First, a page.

The value of a commodity currency seldom extends beyond the borders of the culture that uses it. If a herder from the country wants to trade with a city dweller, his cattle aren't going to have much value. European explorers dumped entire boatloads of cacao beans because they didn't value them like the Aztecs did.

Forms of Currency: Coins

The first coins were minted in Lydia, an ancient empire in the area of modern Turkey. The Lydian king Croesus started making small metal ingots stamped with an imperial emblem around 640 B.C.

This Lydian custom spread to the Greeks and eventually to the Romans. Coins were usually made of silver or gold, and their value was enforced by the authority of the government that issued them. If the Athenian officials declared that all coins minted in Athens, with the official stamp of Athens, were 97 percent silver, then those coins would be traded at that value.

In China, coins developed at about the same time that they did in the West. In the fifth century, B.C., the Chinese began using a form of commodity currency in the shape of knives or other tools. The metal blades had a round hole at one end, so the money could be strung onto a rod or rope. Eventually, the tools became more stylized. Over the years, they became smaller and smaller, until only the round end with a hole in it was left. These round, pierced Chinese coins remained virtually unchanged until the 1800s.

An important effect of coins was that governments now controlled the release of money into the market. They could also manipulate the money supply. This was done by various Roman emperors, who would reduce the precious metal content of Roman coins when they needed money. They figured that if a ton of gold made 10,000 gold coins, they could have twice as many coins by cutting the gold content in half. Instead of making the emperors richer, the constant devaluation of Roman coins -- and the resulting instability of the Roman economy -- is one of the factors that led to the fall of the Roman Empire.

When Rome fell, most of Europe returned to a more primitive, feudal system of economy. Throughout the Dark Ages, people became distrustful of coins, and that currency fell out of use. Coinage wouldn't return until the Renaissance.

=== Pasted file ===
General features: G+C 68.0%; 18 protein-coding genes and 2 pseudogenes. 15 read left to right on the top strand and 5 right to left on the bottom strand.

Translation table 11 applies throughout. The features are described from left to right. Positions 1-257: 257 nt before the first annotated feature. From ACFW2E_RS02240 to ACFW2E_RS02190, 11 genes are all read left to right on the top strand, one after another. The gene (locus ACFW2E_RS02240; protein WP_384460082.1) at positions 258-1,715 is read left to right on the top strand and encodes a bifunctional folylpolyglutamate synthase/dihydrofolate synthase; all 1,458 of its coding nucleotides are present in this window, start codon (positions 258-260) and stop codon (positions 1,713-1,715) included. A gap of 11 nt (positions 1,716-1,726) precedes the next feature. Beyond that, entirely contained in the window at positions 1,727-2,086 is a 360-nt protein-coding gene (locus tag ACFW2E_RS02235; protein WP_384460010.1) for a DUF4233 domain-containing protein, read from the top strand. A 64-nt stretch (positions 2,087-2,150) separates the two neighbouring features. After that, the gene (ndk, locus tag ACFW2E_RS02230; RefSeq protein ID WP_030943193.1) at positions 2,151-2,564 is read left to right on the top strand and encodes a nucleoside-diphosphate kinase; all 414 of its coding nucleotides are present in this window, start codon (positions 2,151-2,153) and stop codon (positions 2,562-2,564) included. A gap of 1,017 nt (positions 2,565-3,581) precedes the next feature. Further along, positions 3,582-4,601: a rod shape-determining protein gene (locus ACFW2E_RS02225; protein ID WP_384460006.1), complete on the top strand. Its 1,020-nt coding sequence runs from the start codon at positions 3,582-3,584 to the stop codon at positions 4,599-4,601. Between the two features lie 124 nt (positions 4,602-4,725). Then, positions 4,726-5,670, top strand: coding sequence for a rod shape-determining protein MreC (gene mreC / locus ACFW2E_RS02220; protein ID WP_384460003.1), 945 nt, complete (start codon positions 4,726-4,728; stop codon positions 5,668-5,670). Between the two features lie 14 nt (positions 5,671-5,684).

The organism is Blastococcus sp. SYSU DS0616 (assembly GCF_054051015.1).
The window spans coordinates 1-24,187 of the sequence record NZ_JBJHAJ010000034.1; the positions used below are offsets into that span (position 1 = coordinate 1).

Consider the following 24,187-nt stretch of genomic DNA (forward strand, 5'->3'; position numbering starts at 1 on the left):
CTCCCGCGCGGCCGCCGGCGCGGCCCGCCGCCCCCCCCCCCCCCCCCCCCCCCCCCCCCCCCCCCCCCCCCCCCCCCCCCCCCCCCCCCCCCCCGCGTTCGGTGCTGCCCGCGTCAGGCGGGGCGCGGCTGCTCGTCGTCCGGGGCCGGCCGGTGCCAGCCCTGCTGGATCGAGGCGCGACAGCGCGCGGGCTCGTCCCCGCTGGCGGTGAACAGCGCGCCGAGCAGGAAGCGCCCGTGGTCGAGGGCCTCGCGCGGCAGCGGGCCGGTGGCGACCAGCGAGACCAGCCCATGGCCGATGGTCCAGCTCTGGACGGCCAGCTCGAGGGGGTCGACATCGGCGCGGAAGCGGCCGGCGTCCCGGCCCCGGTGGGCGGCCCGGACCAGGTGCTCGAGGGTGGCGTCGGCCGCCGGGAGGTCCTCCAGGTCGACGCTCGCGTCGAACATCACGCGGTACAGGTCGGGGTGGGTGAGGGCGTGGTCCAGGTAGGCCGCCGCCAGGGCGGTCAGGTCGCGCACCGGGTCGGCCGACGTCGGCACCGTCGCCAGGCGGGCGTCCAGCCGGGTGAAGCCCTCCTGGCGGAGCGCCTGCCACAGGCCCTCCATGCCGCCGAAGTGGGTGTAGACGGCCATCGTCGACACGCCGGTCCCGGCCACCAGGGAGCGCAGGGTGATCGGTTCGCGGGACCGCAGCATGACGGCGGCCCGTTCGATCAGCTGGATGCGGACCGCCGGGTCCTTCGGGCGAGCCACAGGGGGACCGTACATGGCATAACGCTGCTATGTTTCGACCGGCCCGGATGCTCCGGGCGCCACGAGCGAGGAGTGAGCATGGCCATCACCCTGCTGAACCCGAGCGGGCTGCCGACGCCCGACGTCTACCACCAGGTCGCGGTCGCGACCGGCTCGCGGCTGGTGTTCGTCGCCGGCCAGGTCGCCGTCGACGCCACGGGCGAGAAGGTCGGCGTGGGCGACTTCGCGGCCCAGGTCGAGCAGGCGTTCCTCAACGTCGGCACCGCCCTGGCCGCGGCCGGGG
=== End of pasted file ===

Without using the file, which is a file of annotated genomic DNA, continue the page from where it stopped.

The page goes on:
Forms of Currency: Paper

Paper money was developed first by the Chinese, who used stag skins, bark, or parchment marked with the imperial seal as "bills of payment." The penalty for counterfeiting was death.

Paper money had trouble gaining acceptance in Europe. Leather money was used around 1100, but only as a temporary substitute when silver supplies ran low. A Swedish bank issued paper money in 1661, but they eventually flooded the market with it, and it lost its value.

The use of paper money really caught on in Europe in the 1700s, when the official bank of the French government began issuing paper money. The idea came from goldsmiths, who often gave people bills of receipt for their gold. The bills could be exchanged for the gold at a later date. That's an important fact in the development of paper money, because it means that the money represented a real amount of gold or silver that actually existed somewhere. A piece of money was actually a promise from the institution that issued it (either a government or a bank) that the institution would give the holder of the bill a certain amount of gold or silver from its stockpile whenever he wanted it. Under this kind of system, the money is said to be "backed by gold." With a few temporary exceptions, during wars or other emergencies, all currency in the world was backed by a real supply of precious metal until 1971.

Japanese paper currency

Photo courtesy DHD Media

Canadian paper currency

Photo courtesy Jean Ryder, DHD Media

Forms of Currency: Electronic

Since money is really just a representation of value, it didn't take long for people to realize they could just send information about money by telegraph or other electronic means, and it was just as "real" as sending the money itself. After World War II, banks would record information about the day's transactions onto large magnetic reels, which were taken to the regional Federal Reserve Bank. This system eliminated the need for the large denominations that were printed prior to the war to facilitate these large-scale transfers. Today, the $500, $1,000, $5,000, and $10,000 bills printed during this period are very rare, though some are still in circulation.

Later, wire connections were established between the banks, so the transfer information could be sent directly.

By the early 1990s, all transfers between banks and the Federal Reserve were done electronically.

There are three other important steps in the history of electronic money: